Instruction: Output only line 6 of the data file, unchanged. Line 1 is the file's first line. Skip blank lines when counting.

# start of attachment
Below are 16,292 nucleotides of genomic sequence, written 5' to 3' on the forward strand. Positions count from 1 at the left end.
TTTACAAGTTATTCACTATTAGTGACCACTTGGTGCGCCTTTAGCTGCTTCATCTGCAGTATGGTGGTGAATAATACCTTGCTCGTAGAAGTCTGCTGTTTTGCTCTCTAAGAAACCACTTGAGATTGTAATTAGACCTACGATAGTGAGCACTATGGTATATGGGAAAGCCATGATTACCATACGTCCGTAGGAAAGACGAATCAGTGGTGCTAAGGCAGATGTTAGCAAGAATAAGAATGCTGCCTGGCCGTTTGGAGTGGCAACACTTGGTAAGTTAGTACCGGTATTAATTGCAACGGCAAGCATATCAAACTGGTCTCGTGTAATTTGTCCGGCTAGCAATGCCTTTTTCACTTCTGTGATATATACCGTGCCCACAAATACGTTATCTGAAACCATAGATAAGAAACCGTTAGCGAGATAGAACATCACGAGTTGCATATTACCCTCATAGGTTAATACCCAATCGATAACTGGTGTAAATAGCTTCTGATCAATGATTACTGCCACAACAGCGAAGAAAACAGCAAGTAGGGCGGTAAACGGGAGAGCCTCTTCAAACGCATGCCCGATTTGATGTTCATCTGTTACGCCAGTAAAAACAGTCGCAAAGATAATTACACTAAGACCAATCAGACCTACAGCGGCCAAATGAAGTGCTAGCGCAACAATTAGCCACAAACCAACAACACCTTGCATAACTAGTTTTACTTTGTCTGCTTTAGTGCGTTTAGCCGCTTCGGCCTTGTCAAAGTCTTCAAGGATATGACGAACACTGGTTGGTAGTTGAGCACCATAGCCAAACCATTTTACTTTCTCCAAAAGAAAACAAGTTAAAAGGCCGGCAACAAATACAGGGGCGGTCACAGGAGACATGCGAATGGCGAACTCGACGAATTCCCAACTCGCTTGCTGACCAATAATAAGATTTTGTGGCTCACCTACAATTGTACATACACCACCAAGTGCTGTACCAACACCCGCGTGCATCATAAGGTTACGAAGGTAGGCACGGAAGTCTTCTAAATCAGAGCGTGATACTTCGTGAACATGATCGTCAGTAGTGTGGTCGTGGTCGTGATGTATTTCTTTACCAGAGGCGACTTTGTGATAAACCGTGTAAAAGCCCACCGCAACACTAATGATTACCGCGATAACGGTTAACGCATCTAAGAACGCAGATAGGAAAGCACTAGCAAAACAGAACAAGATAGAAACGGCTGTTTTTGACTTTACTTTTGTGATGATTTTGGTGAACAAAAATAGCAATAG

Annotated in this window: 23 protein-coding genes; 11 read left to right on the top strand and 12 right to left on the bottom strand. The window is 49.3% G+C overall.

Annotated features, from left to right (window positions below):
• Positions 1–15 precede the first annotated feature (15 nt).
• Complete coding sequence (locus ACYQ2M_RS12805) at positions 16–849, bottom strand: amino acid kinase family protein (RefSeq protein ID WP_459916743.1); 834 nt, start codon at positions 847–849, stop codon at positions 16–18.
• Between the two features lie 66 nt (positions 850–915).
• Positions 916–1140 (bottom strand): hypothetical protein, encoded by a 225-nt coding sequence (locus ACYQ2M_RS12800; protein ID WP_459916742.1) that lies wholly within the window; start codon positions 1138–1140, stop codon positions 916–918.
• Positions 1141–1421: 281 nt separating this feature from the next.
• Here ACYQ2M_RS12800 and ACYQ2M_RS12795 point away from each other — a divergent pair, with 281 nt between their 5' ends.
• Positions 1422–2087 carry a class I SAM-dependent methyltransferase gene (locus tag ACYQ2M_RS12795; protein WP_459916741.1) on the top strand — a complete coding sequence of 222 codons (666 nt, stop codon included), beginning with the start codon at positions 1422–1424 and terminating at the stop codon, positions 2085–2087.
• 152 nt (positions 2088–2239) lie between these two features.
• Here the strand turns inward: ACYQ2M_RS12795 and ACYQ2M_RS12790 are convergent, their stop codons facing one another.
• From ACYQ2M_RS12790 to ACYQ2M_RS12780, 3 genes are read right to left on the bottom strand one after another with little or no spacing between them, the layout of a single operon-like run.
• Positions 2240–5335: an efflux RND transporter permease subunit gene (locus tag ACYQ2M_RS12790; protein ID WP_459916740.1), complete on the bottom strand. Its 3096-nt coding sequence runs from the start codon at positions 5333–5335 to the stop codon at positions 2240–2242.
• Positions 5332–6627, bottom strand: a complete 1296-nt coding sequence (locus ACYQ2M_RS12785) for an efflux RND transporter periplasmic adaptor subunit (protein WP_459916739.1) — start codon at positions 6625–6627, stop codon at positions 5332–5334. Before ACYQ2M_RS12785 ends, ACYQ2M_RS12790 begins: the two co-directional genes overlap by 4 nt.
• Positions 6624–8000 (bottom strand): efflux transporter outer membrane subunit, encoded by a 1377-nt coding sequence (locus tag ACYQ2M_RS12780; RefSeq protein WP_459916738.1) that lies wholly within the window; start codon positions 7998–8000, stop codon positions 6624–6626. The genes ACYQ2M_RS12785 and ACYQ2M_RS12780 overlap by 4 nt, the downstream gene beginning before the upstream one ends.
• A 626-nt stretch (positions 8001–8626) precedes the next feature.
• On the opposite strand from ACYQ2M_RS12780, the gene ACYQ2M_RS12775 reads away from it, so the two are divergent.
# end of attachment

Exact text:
• Complete coding sequence (locus ACYQ2M_RS12805) at positions 16–849, bottom strand: amino acid kinase family protein (RefSeq protein ID WP_459916743.1); 834 nt, start codon at positions 847–849, stop codon at positions 16–18.